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Mexican authorities search for ex-CEO of state oil company

MEXICO CITY (AP) — Mexican authorities have issued an arrest warrant for the former director of state oil firm Petroleos Mexicanos in what looks to be the most ambitious anti-corruption push yet by the new administration.

President Andrés Manuel López Obrador, who took office on Dec. 1 on vows to stamp out endemic public corruption but to not target former government officials, defended the case on Wednesday as the continuation of an investigation that began under his predecessor, Enrique Peña Nieto.

"There is no political persecution," López Obrador said during his early morning press conference. "These are facts, alleged crimes, that have to be pursued." Attorney General Alejandro Gertz told Mexican broadcaster Televisa on Wednesday that efforts to locate former Pemex chief Emilio Lozoya have not been successful, but that the case against him is solid. Also on air with Televisa, Lozoya's personal lawyer, Javier Coello, suggested that Peña Nieto be called in for questioning.

Lozoya managed Peña Nieto's campaign for president before being placed at the helm of Pemex, from 2012 to 2016. The case against Lozoya centers on the 2015 sale of a fertilizer plant by steel maker Altos Hornos Mexicanos SA, or AHMSA, to Pemex for what auditors say was an inflated price.

Investigators say Lozoya appears to have received a substantial personal payment for facilitating the purchase, at the expense of taxpayers. His accounts have been frozen. AHMSA Chairman Alonso Ancira was detained in Spain on Tuesday, though AHMSA accounts were unfrozen early Wednesday so that the steelmaker, which employs more than 20,000 workers, can continue operations.

Coello said in a Tuesday statement that he had filed judicial actions contesting the account freeze and any potential arrest warrant for Lozoya. A judge in Mexico City issued a provisional suspension against his detention on Wednesday. Legal injunctions are frequently deployed in Mexico to prevent arrests.

Liliana Veloz, executive director of the Network for Accountability at Mexican research university CIDE, said what remains to be seen is whether the investigation will hold up or whether Lozoya and Ancira become "fat fish" that are caught and later released, serving as a political stunt for the new administration.

The apprehension orders are a way for the government to convey that "there is an idea of being able to dismantle large networks of corruption," she said. Beyond punitive actions, what the government needs is to prevent corruption, she added.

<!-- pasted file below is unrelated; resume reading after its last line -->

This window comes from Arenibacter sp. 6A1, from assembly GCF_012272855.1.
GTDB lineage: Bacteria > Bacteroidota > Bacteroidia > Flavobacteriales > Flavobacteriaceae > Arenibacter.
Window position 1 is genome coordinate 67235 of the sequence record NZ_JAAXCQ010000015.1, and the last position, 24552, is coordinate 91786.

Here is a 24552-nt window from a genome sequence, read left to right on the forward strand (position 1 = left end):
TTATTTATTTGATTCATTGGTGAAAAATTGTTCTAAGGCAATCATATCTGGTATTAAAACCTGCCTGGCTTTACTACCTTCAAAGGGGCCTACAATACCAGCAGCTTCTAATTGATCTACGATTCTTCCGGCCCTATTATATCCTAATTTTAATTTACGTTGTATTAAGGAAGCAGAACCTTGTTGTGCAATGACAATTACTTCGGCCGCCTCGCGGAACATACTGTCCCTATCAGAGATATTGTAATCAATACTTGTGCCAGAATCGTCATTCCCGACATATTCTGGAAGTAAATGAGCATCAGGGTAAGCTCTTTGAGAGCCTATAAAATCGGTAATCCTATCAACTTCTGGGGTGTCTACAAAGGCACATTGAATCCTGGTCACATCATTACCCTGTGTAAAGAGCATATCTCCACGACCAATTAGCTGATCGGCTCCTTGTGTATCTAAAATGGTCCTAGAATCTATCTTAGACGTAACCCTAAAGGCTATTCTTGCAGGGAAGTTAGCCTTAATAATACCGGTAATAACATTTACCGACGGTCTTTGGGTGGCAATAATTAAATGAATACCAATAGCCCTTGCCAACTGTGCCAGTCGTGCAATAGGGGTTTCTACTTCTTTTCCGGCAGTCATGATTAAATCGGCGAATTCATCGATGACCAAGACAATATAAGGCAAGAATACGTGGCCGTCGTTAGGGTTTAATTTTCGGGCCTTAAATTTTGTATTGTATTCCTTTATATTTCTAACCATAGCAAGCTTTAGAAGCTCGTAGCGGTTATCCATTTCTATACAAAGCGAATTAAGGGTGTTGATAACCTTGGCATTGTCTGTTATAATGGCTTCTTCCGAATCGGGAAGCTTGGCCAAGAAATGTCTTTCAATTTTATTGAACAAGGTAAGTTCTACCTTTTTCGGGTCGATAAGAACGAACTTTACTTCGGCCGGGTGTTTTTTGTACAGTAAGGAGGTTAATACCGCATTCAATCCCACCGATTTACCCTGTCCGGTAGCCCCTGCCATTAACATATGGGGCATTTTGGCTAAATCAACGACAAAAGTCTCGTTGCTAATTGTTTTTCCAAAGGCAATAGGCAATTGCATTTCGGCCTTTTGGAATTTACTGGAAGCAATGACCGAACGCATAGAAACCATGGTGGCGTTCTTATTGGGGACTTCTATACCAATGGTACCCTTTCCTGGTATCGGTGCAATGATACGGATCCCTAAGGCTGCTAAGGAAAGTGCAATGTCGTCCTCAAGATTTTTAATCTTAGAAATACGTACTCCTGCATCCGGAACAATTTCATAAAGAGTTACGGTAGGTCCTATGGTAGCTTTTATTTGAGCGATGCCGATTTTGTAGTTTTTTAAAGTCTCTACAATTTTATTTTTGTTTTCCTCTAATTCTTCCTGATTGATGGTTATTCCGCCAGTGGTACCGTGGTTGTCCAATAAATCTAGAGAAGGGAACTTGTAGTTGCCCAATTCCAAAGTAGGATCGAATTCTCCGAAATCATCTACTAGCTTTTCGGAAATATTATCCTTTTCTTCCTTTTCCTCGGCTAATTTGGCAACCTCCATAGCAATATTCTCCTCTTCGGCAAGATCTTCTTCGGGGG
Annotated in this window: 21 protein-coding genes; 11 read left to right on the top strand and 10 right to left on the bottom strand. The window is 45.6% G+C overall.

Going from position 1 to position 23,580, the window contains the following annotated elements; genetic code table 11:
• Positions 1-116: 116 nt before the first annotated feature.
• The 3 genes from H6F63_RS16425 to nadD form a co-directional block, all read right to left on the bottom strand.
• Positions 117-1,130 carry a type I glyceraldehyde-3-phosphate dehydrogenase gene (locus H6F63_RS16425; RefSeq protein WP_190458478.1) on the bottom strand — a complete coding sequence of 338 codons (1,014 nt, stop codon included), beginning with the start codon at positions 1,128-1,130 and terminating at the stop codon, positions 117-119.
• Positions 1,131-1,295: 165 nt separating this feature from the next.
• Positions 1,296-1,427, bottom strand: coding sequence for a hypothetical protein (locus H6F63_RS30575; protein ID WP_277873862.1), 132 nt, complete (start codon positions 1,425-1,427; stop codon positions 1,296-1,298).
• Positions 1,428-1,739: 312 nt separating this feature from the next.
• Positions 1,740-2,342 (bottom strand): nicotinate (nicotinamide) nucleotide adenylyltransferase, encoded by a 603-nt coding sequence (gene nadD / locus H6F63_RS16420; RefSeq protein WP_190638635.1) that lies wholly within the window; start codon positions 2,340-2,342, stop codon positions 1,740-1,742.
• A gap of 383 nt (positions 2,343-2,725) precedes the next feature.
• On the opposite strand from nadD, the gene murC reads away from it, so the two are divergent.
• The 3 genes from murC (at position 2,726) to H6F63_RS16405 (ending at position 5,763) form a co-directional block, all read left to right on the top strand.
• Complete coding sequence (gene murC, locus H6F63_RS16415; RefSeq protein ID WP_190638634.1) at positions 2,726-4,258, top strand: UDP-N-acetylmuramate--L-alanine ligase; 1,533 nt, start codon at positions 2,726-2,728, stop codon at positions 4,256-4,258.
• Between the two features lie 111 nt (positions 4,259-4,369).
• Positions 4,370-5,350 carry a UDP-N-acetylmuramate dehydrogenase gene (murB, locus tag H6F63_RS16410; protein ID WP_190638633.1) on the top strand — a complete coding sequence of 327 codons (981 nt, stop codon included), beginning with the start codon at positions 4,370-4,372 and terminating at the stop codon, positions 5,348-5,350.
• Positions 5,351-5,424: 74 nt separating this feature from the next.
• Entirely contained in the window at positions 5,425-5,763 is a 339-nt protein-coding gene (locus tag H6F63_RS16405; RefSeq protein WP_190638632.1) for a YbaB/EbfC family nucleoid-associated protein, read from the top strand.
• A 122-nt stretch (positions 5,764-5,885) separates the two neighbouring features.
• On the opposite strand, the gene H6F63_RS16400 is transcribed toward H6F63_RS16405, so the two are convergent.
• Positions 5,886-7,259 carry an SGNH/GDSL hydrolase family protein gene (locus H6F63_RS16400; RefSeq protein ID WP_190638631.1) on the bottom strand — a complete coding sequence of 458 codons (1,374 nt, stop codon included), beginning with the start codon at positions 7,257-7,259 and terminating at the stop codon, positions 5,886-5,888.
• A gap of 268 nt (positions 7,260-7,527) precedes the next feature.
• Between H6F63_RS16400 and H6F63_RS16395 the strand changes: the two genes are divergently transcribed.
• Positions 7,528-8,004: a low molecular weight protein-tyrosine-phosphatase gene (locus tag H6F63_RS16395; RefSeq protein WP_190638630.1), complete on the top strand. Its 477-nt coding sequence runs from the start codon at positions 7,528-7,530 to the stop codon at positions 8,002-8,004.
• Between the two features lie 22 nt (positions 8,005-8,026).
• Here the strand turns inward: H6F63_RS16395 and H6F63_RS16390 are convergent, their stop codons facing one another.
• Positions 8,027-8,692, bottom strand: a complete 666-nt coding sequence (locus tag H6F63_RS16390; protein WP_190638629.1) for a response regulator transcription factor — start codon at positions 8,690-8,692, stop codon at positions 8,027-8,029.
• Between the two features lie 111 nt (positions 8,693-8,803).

"Corruption has permeated all public domains," said Veloz. Some lawmakers from Mexico's main opposition parties said they supported the attorney general's investigation, but questioned the timing of the arrest orders coming days before June 2 elections in six states.

"It's very odd, very strange, very fortuitous" that it happened right before the elections, said legislator Dulce María Sauri Riancho of the Institutional Revolutionary Party. But she added that people should give the attorney general the benefit of the doubt, because this was the first big case of the newly independent office.

Mexico scored 28 out of 100 points in Transparency International's 2018 Corruption Perceptions Index, where a lower score indicates higher levels of corruption. That puts Mexico on par with Russia and behind countries such as Honduras and Bolivia on perceptions of clean business.

Mexico's Financial Intelligence Unit said Monday that "there were various transactions with funds that presumably did not come from legal activities" in the frozen accounts and the funds "are presumed to have originated in acts of corruption."

Santiago Nieto, head of the unit, called the account freezes a hallmark of the "new" Finance Ministry. "The policy of the Mexico government is zero tolerance for corruption and impunity," he wrote on Twitter.

Nieto was a top corruption investigator in the administration of Peña Nieto until he was abruptly fired in 2017 in the middle of a probe into Lozoya's dealings while head of Pemex. Nieto reopened the case in his new position with López Obrador.

López Obrador expressed support for Nieto's investigation and those of any other public servant who spots apparent misdeeds. Public servants like Nieto have been told "not to cover anything up" or "protect anyone," and to immediately present findings of potential misuse of public funds to the attorney general's office, López Obrador said.

He added that the attorney general's office will decide whether to broaden the case to include other government officials who approved Pemex's acquisition of the Fertinal fertilizer business. Including capital improvements, López Obrador said Pemex has invested nearly $1 billion into a factory that was practically "junk" and not operational when purchased.

Lozoya and Altos Hornos have also been mentioned, but not charged, in corruption scandals involving Brazilian construction giant Odebrecht. Lozoya has previously denied taking bribes from Odebrecht, while AHMSA acknowledged a $3.7 million payment for services to a company that has been identified as a possible vehicle that Odebrecht used to disguise illicit payments.

The so-called Car Wash investigation into illicit payments by Odebrecht to government officials has led to multiple arrests and prosecutions in Latin American countries over the past five years, but none in Mexico.

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